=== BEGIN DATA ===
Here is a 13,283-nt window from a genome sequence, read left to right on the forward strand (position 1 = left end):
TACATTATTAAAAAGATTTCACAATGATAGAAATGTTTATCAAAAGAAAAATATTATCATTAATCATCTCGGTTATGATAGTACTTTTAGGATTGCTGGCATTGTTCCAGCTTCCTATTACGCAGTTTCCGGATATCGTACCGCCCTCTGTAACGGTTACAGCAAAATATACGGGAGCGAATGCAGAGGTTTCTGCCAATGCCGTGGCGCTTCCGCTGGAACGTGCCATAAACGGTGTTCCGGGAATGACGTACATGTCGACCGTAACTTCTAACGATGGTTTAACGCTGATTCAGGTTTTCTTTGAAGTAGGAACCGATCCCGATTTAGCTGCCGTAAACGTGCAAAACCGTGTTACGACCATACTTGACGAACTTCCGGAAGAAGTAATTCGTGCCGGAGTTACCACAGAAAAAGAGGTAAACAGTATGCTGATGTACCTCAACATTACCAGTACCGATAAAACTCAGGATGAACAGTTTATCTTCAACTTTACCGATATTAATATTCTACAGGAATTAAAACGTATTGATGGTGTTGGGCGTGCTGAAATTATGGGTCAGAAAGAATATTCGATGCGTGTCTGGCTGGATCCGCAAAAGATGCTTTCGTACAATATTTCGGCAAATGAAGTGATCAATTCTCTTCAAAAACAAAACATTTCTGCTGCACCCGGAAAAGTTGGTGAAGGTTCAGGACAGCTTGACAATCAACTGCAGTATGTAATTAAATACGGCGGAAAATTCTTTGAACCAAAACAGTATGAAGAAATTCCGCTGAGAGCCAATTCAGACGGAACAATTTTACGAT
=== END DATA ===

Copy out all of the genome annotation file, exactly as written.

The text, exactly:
Here is a 13,283-nt window from a genome sequence, read left to right on the forward strand (position 1 = left end):
TACATTATTAAAAAGATTTCACAATGATAGAAATGTTTATCAAAAGAAAAATATTATCATTAATCATCTCGGTTATGATAGTACTTTTAGGATTGCTGGCATTGTTCCAGCTTCCTATTACGCAGTTTCCGGATATCGTACCGCCCTCTGTAACGGTTACAGCAAAATATACGGGAGCGAATGCAGAGGTTTCTGCCAATGCCGTGGCGCTTCCGCTGGAACGTGCCATAAACGGTGTTCCGGGAATGACGTACATGTCGACCGTAACTTCTAACGATGGTTTAACGCTGATTCAGGTTTTCTTTGAAGTAGGAACCGATCCCGATTTAGCTGCCGTAAACGTGCAAAACCGTGTTACGACCATACTTGACGAACTTCCGGAAGAAGTAATTCGTGCCGGAGTTACCACAGAAAAAGAGGTAAACAGTATGCTGATGTACCTCAACATTACCAGTACCGATAAAACTCAGGATGAACAGTTTATCTTCAACTTTACCGATATTAATATTCTACAGGAATTAAAACGTATTGATGGTGTTGGGCGTGCTGAAATTATGGGTCAGAAAGAATATTCGATGCGTGTCTGGCTGGATCCGCAAAAGATGCTTTCGTACAATATTTCGGCAAATGAAGTGATCAATTCTCTTCAAAAACAAAACATTTCTGCTGCACCCGGAAAAGTTGGTGAAGGTTCAGGACAGCTTGACAATCAACTGCAGTATGTAATTAAATACGGCGGAAAATTCTTTGAACCAAAACAGTATGAAGAAATTCCGCTGAGAGCCAATTCAGACGGAACAATTTTACGAT